Dabberlocks are brown algae that belong to the large family of
Alariaceae of the order of the kelps or Laminariales.
They can be found on wave-exposed rocky shores around the North sea.
Dabberlocks are also part of kelpforest in the North Atlantic regions.
This up to 4 meter long seaweed was once used as a fodder for cattle and fertilizer for plants.
1 giant kelp or macrocystis pyrifera,
2 edible kelp, bull kelp or Nereocystis luetkeana.
3 dragon Kelp or Eualaria fistulosa or alaria fistulosa
4 dabberlocks or Irish wakame or alaria esculenta 5 oarweed or Laminaria digitata
6 sea belt or Devil's apron or Laminaria saccharina or Saccharina latissima
7 Cup and saucer or Constantinea rosa-marina
8 Odonthalia corymbifera
9 Turnerella mertensiana
10 Dumontia Hydrophora
11 Red islet silk or Sparlingia pertusa
12 Agarum clathrus;
13 Costaria costata
14 bladderwrack or fucus vesiculosus 15 dulse or palmaria palmata
16 Agarum clathratum or fucus agarum
17 Landlady's wig, Sea sorrel or Desmarestia aculeata
The color changes: its green in the spring and becomes yellow brown in the sunmmer:
But the color is very variable: it can be darkgreen or almost black.
adaptations to a low level light
Dabberlock are adapted to live in muddy water or places with low light:
The amount of fingers depend on the clearness of the water:
in trouble water there are only a few fingers.
In deep water (up to 30 meter deep) the blades become very thin and almost transparant.
dabberlocks are edible
Dabberlocks can be eaten fresh or used as a dried powder:
In spring the green leaves are small: this is the best time to pick to leaves to be eaten freshly.
Dabberlocks are harvested in summer to be dried. First they are cut in ribbons (the vingers ).
Then dried in sun and wind: They must be drywithin one day!.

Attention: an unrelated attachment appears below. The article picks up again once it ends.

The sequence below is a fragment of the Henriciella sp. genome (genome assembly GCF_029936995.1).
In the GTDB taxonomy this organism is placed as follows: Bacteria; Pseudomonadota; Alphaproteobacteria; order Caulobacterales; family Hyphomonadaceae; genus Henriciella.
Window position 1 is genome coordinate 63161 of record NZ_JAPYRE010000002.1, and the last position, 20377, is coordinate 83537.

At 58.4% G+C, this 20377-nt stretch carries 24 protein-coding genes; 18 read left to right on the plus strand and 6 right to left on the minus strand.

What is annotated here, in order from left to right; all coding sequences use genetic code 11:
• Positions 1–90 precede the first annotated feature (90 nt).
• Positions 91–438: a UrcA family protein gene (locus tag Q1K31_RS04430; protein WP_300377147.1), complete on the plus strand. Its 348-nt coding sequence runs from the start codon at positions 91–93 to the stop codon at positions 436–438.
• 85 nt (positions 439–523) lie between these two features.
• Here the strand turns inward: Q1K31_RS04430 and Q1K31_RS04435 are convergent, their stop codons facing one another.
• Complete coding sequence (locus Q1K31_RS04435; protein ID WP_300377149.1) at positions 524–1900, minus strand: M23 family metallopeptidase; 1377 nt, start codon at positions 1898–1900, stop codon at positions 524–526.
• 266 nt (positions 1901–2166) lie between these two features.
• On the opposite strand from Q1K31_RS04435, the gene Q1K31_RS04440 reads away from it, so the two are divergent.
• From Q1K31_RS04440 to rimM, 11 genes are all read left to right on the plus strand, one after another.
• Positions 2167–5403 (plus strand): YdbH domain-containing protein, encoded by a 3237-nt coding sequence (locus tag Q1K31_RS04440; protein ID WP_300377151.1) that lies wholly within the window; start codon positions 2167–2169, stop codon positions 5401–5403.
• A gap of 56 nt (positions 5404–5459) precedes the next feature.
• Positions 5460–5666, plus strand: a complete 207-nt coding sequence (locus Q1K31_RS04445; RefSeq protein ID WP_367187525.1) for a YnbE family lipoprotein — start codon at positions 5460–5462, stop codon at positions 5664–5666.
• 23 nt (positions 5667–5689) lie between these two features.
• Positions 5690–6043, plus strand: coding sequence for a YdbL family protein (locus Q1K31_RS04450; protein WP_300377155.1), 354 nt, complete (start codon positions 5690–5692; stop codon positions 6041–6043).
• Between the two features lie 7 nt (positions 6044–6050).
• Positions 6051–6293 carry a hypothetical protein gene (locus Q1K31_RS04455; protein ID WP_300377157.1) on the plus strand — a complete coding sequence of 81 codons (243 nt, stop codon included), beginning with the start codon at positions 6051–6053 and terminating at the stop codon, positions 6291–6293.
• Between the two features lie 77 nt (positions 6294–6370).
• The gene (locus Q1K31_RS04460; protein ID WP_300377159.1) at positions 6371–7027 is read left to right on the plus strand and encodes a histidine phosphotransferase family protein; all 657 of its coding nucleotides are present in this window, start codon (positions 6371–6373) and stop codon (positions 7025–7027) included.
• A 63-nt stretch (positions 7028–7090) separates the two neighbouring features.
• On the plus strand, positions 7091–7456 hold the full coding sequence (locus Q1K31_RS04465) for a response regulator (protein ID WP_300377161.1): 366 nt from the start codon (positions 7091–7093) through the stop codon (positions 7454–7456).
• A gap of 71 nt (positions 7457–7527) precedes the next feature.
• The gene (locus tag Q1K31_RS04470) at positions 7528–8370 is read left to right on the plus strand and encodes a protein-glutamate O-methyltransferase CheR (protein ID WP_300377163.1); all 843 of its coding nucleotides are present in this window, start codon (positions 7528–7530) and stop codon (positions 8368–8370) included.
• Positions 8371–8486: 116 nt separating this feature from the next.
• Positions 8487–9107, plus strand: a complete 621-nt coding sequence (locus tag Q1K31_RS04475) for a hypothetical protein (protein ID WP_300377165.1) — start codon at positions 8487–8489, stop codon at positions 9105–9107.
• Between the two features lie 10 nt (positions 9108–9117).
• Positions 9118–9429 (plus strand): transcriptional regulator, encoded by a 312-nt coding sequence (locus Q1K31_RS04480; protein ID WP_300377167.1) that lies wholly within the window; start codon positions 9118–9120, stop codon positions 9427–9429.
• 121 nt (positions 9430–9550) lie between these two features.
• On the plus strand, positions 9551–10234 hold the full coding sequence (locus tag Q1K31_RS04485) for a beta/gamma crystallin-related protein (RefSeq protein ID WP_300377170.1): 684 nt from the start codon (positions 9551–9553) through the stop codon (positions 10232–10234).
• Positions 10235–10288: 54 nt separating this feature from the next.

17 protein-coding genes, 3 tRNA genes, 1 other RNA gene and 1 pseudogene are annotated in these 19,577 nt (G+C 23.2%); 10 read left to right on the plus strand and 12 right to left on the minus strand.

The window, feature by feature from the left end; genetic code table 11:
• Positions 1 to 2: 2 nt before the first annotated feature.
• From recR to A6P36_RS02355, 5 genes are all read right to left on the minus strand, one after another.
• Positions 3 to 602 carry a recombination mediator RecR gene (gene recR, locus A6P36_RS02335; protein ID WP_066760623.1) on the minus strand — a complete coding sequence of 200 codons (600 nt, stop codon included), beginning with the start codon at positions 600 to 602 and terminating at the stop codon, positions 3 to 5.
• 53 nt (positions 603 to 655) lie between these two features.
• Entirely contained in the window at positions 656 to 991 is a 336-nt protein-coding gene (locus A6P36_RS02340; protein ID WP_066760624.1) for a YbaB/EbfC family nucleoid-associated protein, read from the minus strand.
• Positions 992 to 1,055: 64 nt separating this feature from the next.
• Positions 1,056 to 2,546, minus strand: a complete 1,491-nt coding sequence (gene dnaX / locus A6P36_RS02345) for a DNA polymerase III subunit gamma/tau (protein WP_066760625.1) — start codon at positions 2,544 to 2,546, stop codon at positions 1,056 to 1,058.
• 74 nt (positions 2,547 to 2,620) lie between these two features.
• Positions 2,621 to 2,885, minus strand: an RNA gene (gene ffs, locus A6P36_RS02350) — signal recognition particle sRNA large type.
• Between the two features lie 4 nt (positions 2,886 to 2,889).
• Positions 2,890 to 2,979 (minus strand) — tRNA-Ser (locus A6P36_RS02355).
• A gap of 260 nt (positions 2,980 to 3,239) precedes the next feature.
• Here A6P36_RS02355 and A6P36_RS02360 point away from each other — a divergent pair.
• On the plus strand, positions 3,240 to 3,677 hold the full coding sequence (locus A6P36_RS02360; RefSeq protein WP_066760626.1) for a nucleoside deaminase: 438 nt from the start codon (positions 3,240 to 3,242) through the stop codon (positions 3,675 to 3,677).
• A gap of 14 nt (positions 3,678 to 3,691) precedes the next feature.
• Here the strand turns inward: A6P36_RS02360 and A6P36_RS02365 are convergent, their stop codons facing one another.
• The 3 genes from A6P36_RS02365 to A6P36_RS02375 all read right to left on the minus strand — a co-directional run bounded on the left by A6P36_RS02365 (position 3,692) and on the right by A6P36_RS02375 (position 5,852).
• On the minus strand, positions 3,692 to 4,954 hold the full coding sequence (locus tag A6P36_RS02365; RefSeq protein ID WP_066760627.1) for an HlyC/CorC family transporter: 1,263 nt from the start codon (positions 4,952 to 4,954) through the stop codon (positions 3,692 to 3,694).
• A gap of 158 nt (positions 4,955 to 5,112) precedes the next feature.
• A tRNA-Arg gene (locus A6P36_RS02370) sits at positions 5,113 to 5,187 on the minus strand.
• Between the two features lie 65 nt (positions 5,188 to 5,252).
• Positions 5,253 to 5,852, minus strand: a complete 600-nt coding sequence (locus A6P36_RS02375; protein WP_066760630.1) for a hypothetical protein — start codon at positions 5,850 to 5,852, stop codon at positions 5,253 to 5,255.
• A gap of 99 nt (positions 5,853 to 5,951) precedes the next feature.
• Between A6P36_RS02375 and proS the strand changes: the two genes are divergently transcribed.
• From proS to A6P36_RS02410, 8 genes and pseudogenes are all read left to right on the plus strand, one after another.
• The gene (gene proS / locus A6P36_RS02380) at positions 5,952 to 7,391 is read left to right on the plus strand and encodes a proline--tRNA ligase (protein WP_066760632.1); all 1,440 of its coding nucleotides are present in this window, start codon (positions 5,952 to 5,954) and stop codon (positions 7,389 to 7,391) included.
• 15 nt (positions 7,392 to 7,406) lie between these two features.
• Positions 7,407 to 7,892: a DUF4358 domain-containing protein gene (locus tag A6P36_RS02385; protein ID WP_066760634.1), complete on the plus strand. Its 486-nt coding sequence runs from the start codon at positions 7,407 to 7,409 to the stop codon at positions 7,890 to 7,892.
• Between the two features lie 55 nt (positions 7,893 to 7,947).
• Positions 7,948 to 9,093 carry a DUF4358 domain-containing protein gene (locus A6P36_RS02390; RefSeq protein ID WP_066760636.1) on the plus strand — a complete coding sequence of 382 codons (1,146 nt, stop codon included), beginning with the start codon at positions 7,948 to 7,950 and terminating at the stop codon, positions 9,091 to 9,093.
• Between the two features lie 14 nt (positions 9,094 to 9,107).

Dont store while they are still wet.
It is important to leave the holdfast intact and 20 cm of the stip: the dabberlock will regenerate and can be harvested again.
A large (male) Ballan wrasse, Labrus bergylta, under a canopy of dabberlocks in the North sea.
To right down two sea urchins can be seen, clibbing up and down the stalk. They feed on the leaves and on the "Aufwuchs", algae that
are attached to blades of the dabberlocks. A beautiful foto made by Jim Greenfield .
Kelpforests in the Atlantic
On shallow coast with a rock bottom kelpforest grow. These kelp forests consist of large seaweeds and
give shelter to many small fishes and other sea creatures.
Kelp is 50 times more productive as oceanic phytoplankton.
The kelpforests near the the European coasts consist mainly of laminaria species,
some of them reach great lengths, like cuvie or Laminaria hyperborea.
Lamineria hyperborea is the most common seaweed in the North Atlantic region, and reaches a length of 5 meter.
Other common species are dabberlocks or Alaria esculenta,
sugar kelp or Laminaria saccharina and oarweed or Laminaria digitata.
Alaria esculenta will grow in the lower parts of the kelp forest as the bladderlocks can grow with only a very limited amount of sunlight.
Vijanden van de kelpbossen
The sea urchin is the most important enemy of the kelpforest,
they feed on the shoots and leaves of the seaweeds.
By removing their most important predators the sea urchin their numbers have increased and kelpforests are
dissapearing from the North sea.
Predators are the European hommer who feeds on adult sea urchin and Atlantic cod that feeds on young sea urchins.
A painting made by Heinrich Harder, 1880.
1 Atlantic cod
2 Atlantic herring